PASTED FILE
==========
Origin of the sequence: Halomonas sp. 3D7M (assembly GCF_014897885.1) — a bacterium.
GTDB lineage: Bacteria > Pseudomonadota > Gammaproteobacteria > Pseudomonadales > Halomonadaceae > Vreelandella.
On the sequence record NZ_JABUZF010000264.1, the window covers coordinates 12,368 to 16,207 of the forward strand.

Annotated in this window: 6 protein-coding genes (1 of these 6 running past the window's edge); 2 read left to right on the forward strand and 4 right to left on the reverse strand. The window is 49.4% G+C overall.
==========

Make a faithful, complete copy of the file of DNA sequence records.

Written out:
Origin of the sequence: Halomonas sp. 3D7M (assembly GCF_014897885.1) — a bacterium.
GTDB lineage: Bacteria > Pseudomonadota > Gammaproteobacteria > Pseudomonadales > Halomonadaceae > Vreelandella.
On the sequence record NZ_JABUZF010000264.1, the window covers coordinates 12,368 to 16,207 of the forward strand.

Annotated in this window: 6 protein-coding genes (1 of these 6 running past the window's edge); 2 read left to right on the forward strand and 4 right to left on the reverse strand. The window is 49.4% G+C overall.